NFIB Research Foundation: Health Insurance Tax to Cost 152,000 to 286,000 Private-Sector Jobs
Research Foundation: Health Insurance Tax to Cost 152,000 to 286,000 Private-Sector
D.C., May 6, 2014 — The National Federation of Independent Business Research
Foundation today released an updated study showing the
significant number of jobs that will be lost by the Health Insurance Tax (HIT)
as a result of the Patient Protection and Affordable Care Act (PPACA).
Using independent cost estimates,
the Research Foundation’s BSIM (Business Size
Impact Module) predicts the rise in cost
of employer-sponsored insurance stemming from the HIT will result in a
reduction in private sector employment of 152,000 to 286,000 jobs by 2023, with
57 percent of the job losses coming from small businesses. This will amount to
a reduction of U.S. real output (sales) by between $20 billion to $33 billion
during the same time frame. A similar study released in 2012 predicted a loss of
146,000 to 262,000 jobs and $19 billion to $35 billion in sales by 2022.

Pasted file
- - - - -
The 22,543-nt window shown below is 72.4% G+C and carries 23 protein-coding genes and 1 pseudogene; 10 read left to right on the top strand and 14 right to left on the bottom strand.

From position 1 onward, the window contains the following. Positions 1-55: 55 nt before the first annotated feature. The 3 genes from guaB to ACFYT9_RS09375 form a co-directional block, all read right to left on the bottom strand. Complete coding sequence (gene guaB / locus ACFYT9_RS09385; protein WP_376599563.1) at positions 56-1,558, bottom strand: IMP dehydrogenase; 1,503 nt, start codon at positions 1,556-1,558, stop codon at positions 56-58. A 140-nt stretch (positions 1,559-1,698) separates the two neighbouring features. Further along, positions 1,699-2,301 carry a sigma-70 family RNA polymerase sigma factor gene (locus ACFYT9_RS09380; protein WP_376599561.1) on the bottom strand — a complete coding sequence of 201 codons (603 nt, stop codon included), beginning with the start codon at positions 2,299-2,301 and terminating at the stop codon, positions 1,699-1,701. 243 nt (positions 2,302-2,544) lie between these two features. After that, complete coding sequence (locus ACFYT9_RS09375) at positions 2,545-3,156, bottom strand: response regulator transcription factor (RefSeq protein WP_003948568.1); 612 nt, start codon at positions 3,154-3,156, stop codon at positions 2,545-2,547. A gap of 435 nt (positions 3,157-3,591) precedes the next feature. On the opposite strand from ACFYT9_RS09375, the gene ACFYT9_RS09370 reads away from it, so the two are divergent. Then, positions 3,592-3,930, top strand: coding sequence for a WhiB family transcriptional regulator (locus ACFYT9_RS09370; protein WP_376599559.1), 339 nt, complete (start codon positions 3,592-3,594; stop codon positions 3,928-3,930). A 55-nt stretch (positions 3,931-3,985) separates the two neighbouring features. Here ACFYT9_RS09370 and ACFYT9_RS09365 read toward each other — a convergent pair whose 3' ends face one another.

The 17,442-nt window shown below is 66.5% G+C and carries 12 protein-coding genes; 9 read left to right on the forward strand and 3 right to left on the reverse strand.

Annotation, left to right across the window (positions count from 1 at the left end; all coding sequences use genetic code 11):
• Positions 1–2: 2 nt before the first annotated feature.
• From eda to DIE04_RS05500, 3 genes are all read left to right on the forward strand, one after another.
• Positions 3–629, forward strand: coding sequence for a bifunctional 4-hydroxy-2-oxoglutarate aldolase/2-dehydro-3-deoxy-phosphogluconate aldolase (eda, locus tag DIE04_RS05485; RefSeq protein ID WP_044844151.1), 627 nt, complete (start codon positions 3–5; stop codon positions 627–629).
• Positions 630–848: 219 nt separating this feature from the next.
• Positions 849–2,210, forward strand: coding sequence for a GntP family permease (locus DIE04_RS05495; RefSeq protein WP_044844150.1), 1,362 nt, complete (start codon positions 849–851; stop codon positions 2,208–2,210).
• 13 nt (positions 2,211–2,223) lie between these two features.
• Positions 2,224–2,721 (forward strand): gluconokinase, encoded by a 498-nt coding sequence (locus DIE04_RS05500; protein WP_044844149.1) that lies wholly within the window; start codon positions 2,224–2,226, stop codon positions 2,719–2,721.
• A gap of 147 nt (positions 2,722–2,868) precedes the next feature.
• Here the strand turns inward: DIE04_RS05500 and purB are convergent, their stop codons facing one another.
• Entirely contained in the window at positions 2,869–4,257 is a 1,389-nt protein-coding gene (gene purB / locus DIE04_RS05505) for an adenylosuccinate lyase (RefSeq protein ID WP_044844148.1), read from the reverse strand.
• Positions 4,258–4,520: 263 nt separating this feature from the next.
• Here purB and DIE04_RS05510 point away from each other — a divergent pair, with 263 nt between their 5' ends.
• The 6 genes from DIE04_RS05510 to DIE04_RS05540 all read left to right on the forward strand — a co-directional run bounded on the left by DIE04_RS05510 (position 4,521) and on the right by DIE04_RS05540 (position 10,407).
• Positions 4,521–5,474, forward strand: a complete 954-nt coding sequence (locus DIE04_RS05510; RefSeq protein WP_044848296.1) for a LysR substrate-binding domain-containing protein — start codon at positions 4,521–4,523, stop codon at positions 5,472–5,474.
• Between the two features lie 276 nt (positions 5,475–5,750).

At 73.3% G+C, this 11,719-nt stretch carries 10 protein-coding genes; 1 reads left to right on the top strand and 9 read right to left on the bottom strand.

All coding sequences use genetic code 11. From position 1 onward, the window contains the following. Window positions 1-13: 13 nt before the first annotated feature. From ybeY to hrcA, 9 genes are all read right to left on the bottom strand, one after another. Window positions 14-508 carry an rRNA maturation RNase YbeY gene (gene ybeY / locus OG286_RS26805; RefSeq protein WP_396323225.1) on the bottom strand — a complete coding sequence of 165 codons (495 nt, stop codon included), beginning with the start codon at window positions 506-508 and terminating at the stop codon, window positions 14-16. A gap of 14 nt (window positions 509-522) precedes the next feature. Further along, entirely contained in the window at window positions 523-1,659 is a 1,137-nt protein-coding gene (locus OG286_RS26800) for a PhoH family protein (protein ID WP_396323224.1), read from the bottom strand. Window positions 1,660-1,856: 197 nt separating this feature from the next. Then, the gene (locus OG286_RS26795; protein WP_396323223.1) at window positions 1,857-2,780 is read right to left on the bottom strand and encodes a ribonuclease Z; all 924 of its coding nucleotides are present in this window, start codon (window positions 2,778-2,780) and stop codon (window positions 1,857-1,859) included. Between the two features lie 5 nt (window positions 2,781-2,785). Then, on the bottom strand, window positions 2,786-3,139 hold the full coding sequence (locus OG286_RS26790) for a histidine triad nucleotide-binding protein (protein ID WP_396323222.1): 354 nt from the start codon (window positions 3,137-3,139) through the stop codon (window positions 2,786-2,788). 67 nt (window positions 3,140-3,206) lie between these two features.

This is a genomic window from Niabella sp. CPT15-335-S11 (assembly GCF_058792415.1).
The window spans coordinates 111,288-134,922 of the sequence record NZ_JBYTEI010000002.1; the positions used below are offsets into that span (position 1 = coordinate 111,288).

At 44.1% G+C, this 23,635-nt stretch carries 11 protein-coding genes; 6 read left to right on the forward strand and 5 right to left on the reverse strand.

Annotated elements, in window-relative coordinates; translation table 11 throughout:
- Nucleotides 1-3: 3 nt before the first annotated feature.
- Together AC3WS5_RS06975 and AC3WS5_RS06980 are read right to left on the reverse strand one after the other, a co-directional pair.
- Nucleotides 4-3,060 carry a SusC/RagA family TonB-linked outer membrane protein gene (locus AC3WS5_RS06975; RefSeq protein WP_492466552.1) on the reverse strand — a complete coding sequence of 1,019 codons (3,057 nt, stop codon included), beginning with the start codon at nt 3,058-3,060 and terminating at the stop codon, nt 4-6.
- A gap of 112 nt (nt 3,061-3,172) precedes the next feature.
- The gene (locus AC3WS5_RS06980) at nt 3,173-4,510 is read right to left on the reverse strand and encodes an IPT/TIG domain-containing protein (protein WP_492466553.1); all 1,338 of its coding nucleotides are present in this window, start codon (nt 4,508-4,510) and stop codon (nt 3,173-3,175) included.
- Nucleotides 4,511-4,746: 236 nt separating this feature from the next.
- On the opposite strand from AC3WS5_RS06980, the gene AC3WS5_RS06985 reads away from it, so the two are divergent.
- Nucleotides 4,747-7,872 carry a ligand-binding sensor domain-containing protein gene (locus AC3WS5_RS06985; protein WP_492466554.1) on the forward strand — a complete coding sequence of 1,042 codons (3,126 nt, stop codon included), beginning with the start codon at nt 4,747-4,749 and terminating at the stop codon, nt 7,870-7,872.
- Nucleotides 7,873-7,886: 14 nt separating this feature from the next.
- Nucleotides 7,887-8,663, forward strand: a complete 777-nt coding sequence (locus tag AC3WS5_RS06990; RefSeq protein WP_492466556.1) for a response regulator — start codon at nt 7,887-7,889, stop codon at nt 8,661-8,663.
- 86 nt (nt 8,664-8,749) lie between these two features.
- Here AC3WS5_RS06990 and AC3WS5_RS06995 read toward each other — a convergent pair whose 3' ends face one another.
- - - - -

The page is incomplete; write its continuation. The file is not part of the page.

“The HIT represents a new tax on small business that raises
insurance costs for an already struggling Main Street and is contrary to the
goals of health care reform,” said NFIB Director of Federal Public Policy
Amanda Austin. “Singling out job creators for tax increases makes no sense for
our economy, is short-sighted and wrong for our nation’s growth. NFIB will
continue to highlight the very real and negative effects the HIT will have on
small businesses and everyday Americans as we work to pass bipartisan
legislation to repeal the HIT.”
The BSIM is a dynamic,
multi-region forecasting model that analyzes the impact of policy “shocks” on
the economy and is unique in ability among models to forecast the economic
impact of such policy on U.S. businesses differentiated by size of the firm.
For this purpose, the BSIM adhered to the Small Business Administration
definition of “small business” as firms with fewer than 500 employees.
The full report is available at: http://www.nfib.com/hitcost.